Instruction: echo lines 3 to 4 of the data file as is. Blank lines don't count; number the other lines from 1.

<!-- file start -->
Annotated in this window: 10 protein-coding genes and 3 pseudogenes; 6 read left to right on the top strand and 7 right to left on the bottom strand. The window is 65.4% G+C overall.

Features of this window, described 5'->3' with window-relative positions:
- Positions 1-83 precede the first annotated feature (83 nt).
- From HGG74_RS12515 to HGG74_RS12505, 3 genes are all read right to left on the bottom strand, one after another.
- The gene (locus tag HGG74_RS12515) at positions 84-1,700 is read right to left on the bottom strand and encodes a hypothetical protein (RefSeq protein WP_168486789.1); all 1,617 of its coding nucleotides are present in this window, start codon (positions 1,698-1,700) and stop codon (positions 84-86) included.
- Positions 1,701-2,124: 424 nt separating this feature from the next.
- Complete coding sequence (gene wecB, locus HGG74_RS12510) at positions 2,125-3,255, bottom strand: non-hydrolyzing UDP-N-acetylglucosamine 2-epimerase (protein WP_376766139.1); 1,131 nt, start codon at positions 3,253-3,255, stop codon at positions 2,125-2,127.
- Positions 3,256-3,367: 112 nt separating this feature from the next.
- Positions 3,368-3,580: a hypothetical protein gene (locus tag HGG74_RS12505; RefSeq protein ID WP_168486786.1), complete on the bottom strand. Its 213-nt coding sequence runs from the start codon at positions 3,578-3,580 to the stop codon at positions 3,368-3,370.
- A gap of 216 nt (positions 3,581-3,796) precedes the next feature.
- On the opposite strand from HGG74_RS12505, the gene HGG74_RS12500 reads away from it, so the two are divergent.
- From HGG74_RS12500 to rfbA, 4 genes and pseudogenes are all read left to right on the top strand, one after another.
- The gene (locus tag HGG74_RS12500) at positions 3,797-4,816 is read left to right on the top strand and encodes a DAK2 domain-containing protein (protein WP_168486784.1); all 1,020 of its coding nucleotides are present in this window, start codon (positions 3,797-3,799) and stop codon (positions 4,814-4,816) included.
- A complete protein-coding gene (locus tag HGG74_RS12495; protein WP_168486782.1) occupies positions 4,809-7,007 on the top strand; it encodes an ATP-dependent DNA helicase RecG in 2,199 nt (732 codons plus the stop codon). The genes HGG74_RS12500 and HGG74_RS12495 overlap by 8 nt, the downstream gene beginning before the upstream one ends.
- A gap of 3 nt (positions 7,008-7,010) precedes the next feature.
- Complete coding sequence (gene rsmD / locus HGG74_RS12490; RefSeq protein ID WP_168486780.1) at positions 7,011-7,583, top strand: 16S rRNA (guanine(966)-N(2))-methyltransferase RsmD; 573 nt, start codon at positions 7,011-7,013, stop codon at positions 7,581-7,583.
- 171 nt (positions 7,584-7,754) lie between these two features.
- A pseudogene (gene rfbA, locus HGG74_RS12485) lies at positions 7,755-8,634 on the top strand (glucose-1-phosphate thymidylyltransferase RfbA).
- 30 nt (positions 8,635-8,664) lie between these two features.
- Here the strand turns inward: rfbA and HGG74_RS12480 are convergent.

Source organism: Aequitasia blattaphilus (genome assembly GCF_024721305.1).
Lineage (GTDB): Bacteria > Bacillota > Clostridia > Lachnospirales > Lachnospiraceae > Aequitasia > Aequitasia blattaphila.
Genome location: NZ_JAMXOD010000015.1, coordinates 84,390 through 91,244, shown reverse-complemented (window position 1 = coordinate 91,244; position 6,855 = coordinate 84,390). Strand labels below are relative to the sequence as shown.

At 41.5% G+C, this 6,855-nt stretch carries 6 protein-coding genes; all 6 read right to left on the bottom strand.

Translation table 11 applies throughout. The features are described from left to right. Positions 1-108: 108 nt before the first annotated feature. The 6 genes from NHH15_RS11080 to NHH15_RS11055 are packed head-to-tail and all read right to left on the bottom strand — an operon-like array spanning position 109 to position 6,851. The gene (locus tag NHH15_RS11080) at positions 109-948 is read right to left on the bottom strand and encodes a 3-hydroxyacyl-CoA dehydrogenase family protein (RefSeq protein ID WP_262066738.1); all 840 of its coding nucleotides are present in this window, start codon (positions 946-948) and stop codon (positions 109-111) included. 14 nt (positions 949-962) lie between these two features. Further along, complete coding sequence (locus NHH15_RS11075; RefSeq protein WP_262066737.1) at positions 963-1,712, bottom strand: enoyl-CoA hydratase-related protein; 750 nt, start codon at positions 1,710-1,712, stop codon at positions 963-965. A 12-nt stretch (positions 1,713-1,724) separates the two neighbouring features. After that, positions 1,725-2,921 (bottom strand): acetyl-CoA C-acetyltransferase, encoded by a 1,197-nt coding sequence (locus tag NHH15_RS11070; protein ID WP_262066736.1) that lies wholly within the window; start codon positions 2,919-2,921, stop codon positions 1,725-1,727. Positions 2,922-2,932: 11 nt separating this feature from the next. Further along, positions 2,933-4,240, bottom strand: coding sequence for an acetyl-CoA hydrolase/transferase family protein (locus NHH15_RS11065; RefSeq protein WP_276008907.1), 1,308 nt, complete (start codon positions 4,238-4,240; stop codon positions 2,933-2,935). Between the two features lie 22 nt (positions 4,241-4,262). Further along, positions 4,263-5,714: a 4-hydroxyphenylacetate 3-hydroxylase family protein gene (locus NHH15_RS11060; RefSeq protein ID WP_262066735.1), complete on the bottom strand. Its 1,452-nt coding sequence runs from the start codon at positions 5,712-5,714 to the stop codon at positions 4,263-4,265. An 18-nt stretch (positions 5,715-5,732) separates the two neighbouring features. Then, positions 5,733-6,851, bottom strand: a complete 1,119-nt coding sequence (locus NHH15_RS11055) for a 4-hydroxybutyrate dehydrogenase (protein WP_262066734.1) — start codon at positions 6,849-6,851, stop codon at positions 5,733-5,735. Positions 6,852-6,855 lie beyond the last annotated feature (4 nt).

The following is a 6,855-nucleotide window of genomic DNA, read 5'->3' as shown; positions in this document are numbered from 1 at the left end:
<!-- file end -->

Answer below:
- Positions 1-83 precede the first annotated feature (83 nt).
- From HGG74_RS12515 to HGG74_RS12505, 3 genes are all read right to left on the bottom strand, one after another.